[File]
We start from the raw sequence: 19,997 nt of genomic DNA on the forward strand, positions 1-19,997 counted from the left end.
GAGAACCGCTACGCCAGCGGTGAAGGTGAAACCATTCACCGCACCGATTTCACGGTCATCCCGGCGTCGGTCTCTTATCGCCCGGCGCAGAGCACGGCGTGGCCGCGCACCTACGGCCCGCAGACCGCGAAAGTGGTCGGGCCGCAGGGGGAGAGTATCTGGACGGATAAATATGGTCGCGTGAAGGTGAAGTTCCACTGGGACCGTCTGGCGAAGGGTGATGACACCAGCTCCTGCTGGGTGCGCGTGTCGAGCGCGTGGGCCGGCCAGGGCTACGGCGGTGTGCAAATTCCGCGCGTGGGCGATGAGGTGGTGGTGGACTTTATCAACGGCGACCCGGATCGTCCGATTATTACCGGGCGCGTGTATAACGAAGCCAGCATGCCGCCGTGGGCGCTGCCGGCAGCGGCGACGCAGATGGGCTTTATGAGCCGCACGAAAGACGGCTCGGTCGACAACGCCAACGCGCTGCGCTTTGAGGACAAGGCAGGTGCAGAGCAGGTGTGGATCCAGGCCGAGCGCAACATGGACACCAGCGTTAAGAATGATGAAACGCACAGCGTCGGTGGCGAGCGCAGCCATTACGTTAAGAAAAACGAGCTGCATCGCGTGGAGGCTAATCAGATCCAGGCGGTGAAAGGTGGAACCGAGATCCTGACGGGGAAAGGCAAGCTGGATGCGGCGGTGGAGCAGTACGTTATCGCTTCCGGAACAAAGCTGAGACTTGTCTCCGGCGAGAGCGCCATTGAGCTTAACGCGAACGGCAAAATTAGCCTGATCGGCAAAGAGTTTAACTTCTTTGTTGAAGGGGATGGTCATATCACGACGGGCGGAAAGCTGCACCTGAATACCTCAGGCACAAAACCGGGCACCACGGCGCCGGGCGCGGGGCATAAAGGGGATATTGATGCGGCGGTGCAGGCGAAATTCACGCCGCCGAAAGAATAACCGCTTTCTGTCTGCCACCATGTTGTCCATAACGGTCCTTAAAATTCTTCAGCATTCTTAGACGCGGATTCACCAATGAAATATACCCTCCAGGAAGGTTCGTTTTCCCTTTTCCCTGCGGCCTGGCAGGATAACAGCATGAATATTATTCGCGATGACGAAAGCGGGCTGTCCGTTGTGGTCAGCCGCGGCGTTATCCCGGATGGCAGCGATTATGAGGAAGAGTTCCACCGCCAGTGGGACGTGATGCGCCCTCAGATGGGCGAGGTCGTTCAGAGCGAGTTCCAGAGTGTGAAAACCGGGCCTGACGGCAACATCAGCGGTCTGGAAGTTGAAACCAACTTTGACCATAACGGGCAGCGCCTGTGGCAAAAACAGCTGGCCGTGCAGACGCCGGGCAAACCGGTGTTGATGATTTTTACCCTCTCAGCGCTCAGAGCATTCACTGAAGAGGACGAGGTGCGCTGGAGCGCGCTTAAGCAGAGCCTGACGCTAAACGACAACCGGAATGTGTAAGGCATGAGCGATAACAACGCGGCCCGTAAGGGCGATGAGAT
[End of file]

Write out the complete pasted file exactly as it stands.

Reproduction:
We start from the raw sequence: 19,997 nt of genomic DNA on the forward strand, positions 1-19,997 counted from the left end.
GAGAACCGCTACGCCAGCGGTGAAGGTGAAACCATTCACCGCACCGATTTCACGGTCATCCCGGCGTCGGTCTCTTATCGCCCGGCGCAGAGCACGGCGTGGCCGCGCACCTACGGCCCGCAGACCGCGAAAGTGGTCGGGCCGCAGGGGGAGAGTATCTGGACGGATAAATATGGTCGCGTGAAGGTGAAGTTCCACTGGGACCGTCTGGCGAAGGGTGATGACACCAGCTCCTGCTGGGTGCGCGTGTCGAGCGCGTGGGCCGGCCAGGGCTACGGCGGTGTGCAAATTCCGCGCGTGGGCGATGAGGTGGTGGTGGACTTTATCAACGGCGACCCGGATCGTCCGATTATTACCGGGCGCGTGTATAACGAAGCCAGCATGCCGCCGTGGGCGCTGCCGGCAGCGGCGACGCAGATGGGCTTTATGAGCCGCACGAAAGACGGCTCGGTCGACAACGCCAACGCGCTGCGCTTTGAGGACAAGGCAGGTGCAGAGCAGGTGTGGATCCAGGCCGAGCGCAACATGGACACCAGCGTTAAGAATGATGAAACGCACAGCGTCGGTGGCGAGCGCAGCCATTACGTTAAGAAAAACGAGCTGCATCGCGTGGAGGCTAATCAGATCCAGGCGGTGAAAGGTGGAACCGAGATCCTGACGGGGAAAGGCAAGCTGGATGCGGCGGTGGAGCAGTACGTTATCGCTTCCGGAACAAAGCTGAGACTTGTCTCCGGCGAGAGCGCCATTGAGCTTAACGCGAACGGCAAAATTAGCCTGATCGGCAAAGAGTTTAACTTCTTTGTTGAAGGGGATGGTCATATCACGACGGGCGGAAAGCTGCACCTGAATACCTCAGGCACAAAACCGGGCACCACGGCGCCGGGCGCGGGGCATAAAGGGGATATTGATGCGGCGGTGCAGGCGAAATTCACGCCGCCGAAAGAATAACCGCTTTCTGTCTGCCACCATGTTGTCCATAACGGTCCTTAAAATTCTTCAGCATTCTTAGACGCGGATTCACCAATGAAATATACCCTCCAGGAAGGTTCGTTTTCCCTTTTCCCTGCGGCCTGGCAGGATAACAGCATGAATATTATTCGCGATGACGAAAGCGGGCTGTCCGTTGTGGTCAGCCGCGGCGTTATCCCGGATGGCAGCGATTATGAGGAAGAGTTCCACCGCCAGTGGGACGTGATGCGCCCTCAGATGGGCGAGGTCGTTCAGAGCGAGTTCCAGAGTGTGAAAACCGGGCCTGACGGCAACATCAGCGGTCTGGAAGTTGAAACCAACTTTGACCATAACGGGCAGCGCCTGTGGCAAAAACAGCTGGCCGTGCAGACGCCGGGCAAACCGGTGTTGATGATTTTTACCCTCTCAGCGCTCAGAGCATTCACTGAAGAGGACGAGGTGCGCTGGAGCGCGCTTAAGCAGAGCCTGACGCTAAACGACAACCGGAATGTGTAAGGCATGAGCGATAACAACGCGGCCCGTAAGGGCGATGAGAT